First off, the characters were great! I really liked Juliet. She was strong and independent, and she had a lot of spunk for a girl living in the era that she did. As for the love interests, I adored everything about Montgomery. It seemed like Megan wanted us to have mixed feelings about him, but I never did. As for Edward, I just always knew there was something off about him, but I never expected him to be the man he turned out to be. Juliet's father, Dr. Moreau was brilliantly written as well. His descent into madness (well, further descent, as it becomes clear that he has always been a bit mad) was an awesome ride. I would have to say that the "natives" of the island were the most interesting characters though. They were so key in the unfolding of the mystery and the pace of the story, that collectively, they were a single character, in addition to their own individual stories. Which brings me to the next reason I loved this book! The story- it was creepy as hell. The world building is so good, that even the parts in London had me feeling like there was something lurking in every shadow, but London was nothing compared to the island. Then there was the fact that Megan Shepherd is really a master at writing suspense. I spent much of the time reading this book with knots in my stomach, ready to jump at the turn of the page. All that aside though, it was the story that made this book. It starts out by painting a picture of what Juliet's life has been like since her father had been run off with accusations that he performed a number of unnamed medical atrocities. First she lived with her mother, who out of necessity, became the mistress of a wealthy man- basically a high-class prostitute. When Juliet's mother died, she was turned out onto the streets to fend for herself, as her extended family wanted nothing to do with the daughter of a madman. She got a job cleaning at the university and a room at a boarding house, but things were far from easy for her. While spending the evening out with some students at the university, she inadvertently comes across one of her father's drawings, and this sparks the hope in her that he is still alive. She traces the drawing back to a pub where she finds not her father, but the now grown house boy from her childhood, Montgomery, who is in town getting supplies to take back to the island inhabited by her long-lost father. After a situation occurs that puts Juliet on the run, Montgomery is forced to take her along with him, to the island in the Pacific, where her father is staying. Well, the island is full of surprises and oddities, with the natives being the only a small fraction of it. The story unfolds with surprising fluidity given the fact that this is Megan's debut, and I found that even the unbelievable ended up appearing completely plausible. There was action, romance, mystery, and intrigue, and I could not stop turning the pages. In the end, I was left, mouth agape, wondering what had just happened. Then I experienced a bit of denial, looking for more pages that HAD to be there. Then I was just heartbroken... I do hope for resolution in book number two, but something tells me it will take a totally different direction than I expect it to, and that I will be singing its praises because of it...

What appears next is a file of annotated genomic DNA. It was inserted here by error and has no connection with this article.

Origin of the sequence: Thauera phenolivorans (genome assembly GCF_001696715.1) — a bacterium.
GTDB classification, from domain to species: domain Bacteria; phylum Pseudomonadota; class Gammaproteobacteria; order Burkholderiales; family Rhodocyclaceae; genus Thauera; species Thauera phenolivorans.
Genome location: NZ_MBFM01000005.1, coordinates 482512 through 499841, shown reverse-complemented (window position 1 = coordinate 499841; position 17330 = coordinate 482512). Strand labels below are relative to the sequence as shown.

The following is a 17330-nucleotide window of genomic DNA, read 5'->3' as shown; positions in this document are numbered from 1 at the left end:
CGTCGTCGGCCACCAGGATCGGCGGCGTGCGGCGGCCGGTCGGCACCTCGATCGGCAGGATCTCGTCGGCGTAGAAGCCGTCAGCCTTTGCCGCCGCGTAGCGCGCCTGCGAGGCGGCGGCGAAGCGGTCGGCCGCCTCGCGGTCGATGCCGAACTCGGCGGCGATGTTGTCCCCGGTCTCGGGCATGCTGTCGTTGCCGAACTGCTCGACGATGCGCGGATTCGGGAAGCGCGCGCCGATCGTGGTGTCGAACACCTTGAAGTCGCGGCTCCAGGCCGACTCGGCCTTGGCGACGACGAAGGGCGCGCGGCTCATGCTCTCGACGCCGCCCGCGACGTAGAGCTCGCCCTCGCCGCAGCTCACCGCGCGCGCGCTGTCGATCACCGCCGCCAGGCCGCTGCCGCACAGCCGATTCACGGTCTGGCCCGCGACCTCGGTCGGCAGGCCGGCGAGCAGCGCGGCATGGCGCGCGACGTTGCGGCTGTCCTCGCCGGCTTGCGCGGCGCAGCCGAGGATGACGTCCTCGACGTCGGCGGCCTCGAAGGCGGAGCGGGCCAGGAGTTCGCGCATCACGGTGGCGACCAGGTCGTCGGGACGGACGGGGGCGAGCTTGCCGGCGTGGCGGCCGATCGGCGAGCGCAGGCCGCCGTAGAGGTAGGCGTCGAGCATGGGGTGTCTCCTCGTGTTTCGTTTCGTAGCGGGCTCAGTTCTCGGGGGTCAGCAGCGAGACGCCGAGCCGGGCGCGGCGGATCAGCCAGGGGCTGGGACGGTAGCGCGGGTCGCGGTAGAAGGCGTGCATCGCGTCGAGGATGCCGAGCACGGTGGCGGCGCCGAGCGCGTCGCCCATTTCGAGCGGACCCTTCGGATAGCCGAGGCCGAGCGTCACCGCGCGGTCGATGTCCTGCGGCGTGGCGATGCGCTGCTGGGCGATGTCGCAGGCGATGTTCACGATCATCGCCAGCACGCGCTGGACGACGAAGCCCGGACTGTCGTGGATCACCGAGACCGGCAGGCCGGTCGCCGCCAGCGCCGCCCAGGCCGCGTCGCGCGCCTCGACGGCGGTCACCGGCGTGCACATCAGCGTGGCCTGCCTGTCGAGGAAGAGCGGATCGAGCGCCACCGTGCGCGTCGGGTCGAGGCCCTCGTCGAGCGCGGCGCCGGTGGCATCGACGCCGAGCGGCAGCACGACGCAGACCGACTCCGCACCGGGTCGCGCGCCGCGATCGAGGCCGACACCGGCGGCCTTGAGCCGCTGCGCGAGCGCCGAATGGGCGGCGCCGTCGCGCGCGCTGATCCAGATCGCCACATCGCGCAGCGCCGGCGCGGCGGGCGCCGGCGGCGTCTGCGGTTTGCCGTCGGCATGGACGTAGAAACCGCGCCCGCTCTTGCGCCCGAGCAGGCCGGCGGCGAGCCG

My Rating: ★ ★ ★ ★ ½
Grade Level Recommendation: I think this book is fine for middle school and up, although I think older readers will appreciate it more. For this reason, I say it's best suited for grades 8 and up (ages 13+).